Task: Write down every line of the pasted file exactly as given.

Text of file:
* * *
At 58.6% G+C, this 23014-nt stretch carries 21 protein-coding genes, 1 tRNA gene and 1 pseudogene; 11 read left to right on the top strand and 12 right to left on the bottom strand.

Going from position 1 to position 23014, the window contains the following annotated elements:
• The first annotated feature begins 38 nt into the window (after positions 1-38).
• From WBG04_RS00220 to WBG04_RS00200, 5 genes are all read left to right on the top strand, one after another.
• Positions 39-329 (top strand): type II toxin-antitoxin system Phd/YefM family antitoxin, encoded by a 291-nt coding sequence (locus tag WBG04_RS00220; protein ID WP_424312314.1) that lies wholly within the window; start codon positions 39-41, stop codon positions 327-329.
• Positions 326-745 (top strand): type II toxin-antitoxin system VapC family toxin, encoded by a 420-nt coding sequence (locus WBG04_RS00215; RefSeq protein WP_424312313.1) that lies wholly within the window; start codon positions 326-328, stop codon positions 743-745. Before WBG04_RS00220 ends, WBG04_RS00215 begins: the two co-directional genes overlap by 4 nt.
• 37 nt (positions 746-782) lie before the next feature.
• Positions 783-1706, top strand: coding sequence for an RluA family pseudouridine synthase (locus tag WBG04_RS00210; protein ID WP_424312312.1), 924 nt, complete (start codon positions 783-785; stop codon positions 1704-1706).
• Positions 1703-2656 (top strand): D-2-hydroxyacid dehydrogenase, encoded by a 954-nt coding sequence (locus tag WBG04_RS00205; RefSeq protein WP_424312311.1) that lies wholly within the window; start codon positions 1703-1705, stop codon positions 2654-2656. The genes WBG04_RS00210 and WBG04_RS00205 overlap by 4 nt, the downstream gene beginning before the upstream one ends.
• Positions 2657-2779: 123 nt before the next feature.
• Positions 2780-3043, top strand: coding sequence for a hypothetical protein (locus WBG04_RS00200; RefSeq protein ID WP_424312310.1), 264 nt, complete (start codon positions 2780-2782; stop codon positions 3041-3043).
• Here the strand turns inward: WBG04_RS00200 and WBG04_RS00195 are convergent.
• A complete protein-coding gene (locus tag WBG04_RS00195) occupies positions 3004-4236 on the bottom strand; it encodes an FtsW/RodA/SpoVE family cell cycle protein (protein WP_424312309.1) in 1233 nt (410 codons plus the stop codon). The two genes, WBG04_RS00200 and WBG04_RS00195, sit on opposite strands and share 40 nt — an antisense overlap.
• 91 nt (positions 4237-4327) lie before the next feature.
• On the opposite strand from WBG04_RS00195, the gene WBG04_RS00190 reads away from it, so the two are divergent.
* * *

At 58.6% G+C, this 23014-nt stretch carries 21 protein-coding genes, 1 tRNA gene and 1 pseudogene; 11 read left to right on the top strand and 12 right to left on the bottom strand.

Going from position 1 to position 23014, the window contains the following annotated elements:
• The first annotated feature begins 38 nt into the window (after positions 1-38).
• From WBG04_RS00220 to WBG04_RS00200, 5 genes are all read left to right on the top strand, one after another.
• Positions 39-329 (top strand): type II toxin-antitoxin system Phd/YefM family antitoxin, encoded by a 291-nt coding sequence (locus tag WBG04_RS00220; protein ID WP_424312314.1) that lies wholly within the window; start codon positions 39-41, stop codon positions 327-329.
• Positions 326-745 (top strand): type II toxin-antitoxin system VapC family toxin, encoded by a 420-nt coding sequence (locus WBG04_RS00215; RefSeq protein WP_424312313.1) that lies wholly within the window; start codon positions 326-328, stop codon positions 743-745. Before WBG04_RS00220 ends, WBG04_RS00215 begins: the two co-directional genes overlap by 4 nt.
• 37 nt (positions 746-782) lie before the next feature.
• Positions 783-1706, top strand: coding sequence for an RluA family pseudouridine synthase (locus tag WBG04_RS00210; protein ID WP_424312312.1), 924 nt, complete (start codon positions 783-785; stop codon positions 1704-1706).
• Positions 1703-2656 (top strand): D-2-hydroxyacid dehydrogenase, encoded by a 954-nt coding sequence (locus tag WBG04_RS00205; RefSeq protein WP_424312311.1) that lies wholly within the window; start codon positions 1703-1705, stop codon positions 2654-2656. The genes WBG04_RS00210 and WBG04_RS00205 overlap by 4 nt, the downstream gene beginning before the upstream one ends.
• Positions 2657-2779: 123 nt before the next feature.
• Positions 2780-3043, top strand: coding sequence for a hypothetical protein (locus WBG04_RS00200; RefSeq protein ID WP_424312310.1), 264 nt, complete (start codon positions 2780-2782; stop codon positions 3041-3043).
• Here the strand turns inward: WBG04_RS00200 and WBG04_RS00195 are convergent.
• A complete protein-coding gene (locus tag WBG04_RS00195) occupies positions 3004-4236 on the bottom strand; it encodes an FtsW/RodA/SpoVE family cell cycle protein (protein WP_424312309.1) in 1233 nt (410 codons plus the stop codon). The two genes, WBG04_RS00200 and WBG04_RS00195, sit on opposite strands and share 40 nt — an antisense overlap.
• 91 nt (positions 4237-4327) lie before the next feature.
• On the opposite strand from WBG04_RS00195, the gene WBG04_RS00190 reads away from it, so the two are divergent.